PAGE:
February 10, 2011 - In this 15-minute video, LAO State Finance Director Jason Sisney describes why public employee retirement costs have risen substantially in recent years for California governments and the Legislature's options for creating new types of retirement benefits for future state and local employees. At the same time, as Sisney discusses, the Legislature may have to identify new funding soon to address substantial unfunded liabilities in the teachers' and University of California retirement systems, among others.
February 3, 2011 - Presented to Assembly Budget Subcommittee No. 4 on State Administration
February 1, 2011 - Presented to Senate Budget and Fiscal Review Subcommittee No. 5 on Corrections, Public Safety and the Judiciary
January 26, 2011 - The Governor proposes over $580 million in General Fund budget solutions for state employee compensation and state operations. In this handout we provide an overview of state employment, consider the erosion of anticipated current-year savings, summarize and assess the Governor’s proposals for 2011-12, and discuss alternative options available to the Legislature to increase savings in employee compensation.
December 22, 2010 - We reviewed the recently ratified labor agreements with the Service Employees International Union (SEIU) Local 1000, the largest state employee union. The administration estimates that the state's net savings under the proposed agreements will be $383 million ($164 million General Fund) in the current fiscal year—compared with costs negotiated in prior Local 1000 memoranda of understanding (MOUs). The administration’s estimates are generally reasonable, but we (1) discuss concerns we have with the administration’s assumption that leave days will not result in overtime costs or productivity losses, and (2) compare the MOUs’ costs with the previous three-day-per-month furlough program. Finally, we discuss the current status of state employee collective bargaining and major employee compensation policies currently affecting executive branch employees.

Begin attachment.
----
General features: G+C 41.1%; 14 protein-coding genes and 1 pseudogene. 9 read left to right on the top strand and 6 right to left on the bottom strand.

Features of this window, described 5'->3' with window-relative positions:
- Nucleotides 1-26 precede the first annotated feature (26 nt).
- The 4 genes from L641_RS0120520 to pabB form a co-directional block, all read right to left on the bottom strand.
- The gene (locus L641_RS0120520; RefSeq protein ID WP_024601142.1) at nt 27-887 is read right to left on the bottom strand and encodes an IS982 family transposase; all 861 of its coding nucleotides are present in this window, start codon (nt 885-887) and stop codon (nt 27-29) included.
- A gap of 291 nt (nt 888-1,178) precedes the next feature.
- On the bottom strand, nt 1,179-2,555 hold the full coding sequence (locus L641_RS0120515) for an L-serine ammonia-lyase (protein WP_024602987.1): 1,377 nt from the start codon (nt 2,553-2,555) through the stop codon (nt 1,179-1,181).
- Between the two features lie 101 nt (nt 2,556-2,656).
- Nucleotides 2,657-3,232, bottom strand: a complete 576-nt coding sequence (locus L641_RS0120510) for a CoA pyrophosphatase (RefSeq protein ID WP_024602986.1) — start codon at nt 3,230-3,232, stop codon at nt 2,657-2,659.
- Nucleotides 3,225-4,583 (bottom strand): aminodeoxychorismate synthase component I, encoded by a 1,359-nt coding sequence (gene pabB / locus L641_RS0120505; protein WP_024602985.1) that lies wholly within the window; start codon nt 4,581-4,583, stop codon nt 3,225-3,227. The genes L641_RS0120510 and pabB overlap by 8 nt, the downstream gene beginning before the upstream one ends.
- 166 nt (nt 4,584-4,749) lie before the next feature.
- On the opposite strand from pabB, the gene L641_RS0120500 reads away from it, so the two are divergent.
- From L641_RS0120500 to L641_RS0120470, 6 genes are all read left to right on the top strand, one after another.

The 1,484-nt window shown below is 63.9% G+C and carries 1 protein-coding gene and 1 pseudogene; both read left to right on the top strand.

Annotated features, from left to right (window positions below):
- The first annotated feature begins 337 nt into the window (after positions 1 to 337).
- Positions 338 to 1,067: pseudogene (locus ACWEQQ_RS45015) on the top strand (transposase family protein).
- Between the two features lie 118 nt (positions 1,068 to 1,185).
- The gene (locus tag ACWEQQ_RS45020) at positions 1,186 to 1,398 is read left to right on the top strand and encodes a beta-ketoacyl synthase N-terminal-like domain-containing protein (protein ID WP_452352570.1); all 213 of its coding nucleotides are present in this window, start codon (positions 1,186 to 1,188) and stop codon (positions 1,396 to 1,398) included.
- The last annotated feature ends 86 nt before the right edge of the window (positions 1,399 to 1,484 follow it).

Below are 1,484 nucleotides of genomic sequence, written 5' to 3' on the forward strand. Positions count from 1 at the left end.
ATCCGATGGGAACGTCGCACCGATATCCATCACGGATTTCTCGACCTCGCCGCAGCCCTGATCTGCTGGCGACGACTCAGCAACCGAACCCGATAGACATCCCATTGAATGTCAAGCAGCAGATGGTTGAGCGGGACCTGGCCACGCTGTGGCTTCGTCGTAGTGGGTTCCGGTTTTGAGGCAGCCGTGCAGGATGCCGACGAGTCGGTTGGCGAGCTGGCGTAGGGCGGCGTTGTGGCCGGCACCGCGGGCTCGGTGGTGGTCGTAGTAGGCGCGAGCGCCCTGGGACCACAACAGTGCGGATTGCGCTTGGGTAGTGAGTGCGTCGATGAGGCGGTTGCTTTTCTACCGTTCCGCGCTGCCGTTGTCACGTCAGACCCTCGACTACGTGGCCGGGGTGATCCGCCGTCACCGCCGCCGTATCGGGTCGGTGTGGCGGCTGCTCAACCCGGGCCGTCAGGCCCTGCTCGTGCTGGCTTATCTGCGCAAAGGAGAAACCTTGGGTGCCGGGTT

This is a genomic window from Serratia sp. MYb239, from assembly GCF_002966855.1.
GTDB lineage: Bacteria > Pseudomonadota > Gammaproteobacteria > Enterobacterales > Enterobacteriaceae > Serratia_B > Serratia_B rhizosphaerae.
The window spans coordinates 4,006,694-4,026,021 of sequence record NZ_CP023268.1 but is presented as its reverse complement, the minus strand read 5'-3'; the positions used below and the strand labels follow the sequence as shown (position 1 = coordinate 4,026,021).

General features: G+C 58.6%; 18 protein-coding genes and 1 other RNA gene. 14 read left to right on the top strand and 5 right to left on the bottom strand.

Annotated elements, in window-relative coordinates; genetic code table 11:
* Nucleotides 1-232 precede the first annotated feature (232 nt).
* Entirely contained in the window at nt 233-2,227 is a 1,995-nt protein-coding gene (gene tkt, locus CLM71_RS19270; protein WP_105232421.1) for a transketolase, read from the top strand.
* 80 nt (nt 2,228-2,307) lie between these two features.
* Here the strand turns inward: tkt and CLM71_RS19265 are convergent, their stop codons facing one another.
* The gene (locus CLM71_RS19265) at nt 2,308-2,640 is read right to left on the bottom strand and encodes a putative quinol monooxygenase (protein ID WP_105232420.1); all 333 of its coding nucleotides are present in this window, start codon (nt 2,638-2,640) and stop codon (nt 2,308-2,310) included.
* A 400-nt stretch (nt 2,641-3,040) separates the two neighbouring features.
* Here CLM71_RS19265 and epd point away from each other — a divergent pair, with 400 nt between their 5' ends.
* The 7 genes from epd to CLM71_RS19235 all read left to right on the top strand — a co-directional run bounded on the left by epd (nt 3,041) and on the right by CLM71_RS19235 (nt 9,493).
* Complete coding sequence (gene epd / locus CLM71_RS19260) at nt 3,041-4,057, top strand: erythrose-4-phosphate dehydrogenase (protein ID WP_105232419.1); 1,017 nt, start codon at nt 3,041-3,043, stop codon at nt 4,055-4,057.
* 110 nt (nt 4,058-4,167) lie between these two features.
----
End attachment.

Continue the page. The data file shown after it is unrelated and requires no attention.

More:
October 20, 2010 - In this short video, Todd Bland, Director of the Social Services Section at the LAO discusses the report "California's Other Budget Deficit: The Unemployment Insurance Fund Insolvency."
October 20, 2010 -
California's Unemployment Insurance (UI) program became insolvent in 2009, ending that year with a shortfall of $6.2 billion. Absent corrective action, the fund deficit is projected to increase to approximately $20 billion at the end of 2011. This report looks at the history of the UI program, compares California's program to those in other states, examines different scenarios for addressing the insolvency, and makes recommendations to the Legislature for solving this difficult problem.
July 15, 2010 - In our required fiscal analysis of six proposed collective bargaining agreements, we find that the memoranda of understanding (MOUs), if adopted, would produce state savings in 2010-11, little net budgetary impact in 2011-12, and some increasing state costs for one or more years thereafter. Over the long term (many decades), the MOUs' proposed changes in retirement benefits could produce significant state savings, but no actuarial analysis of these changes has yet been submitted by the administration. The Legislature will face a major decision whether and how to approve the proposed continuous appropriations for economic terms of the six bargaining agreements.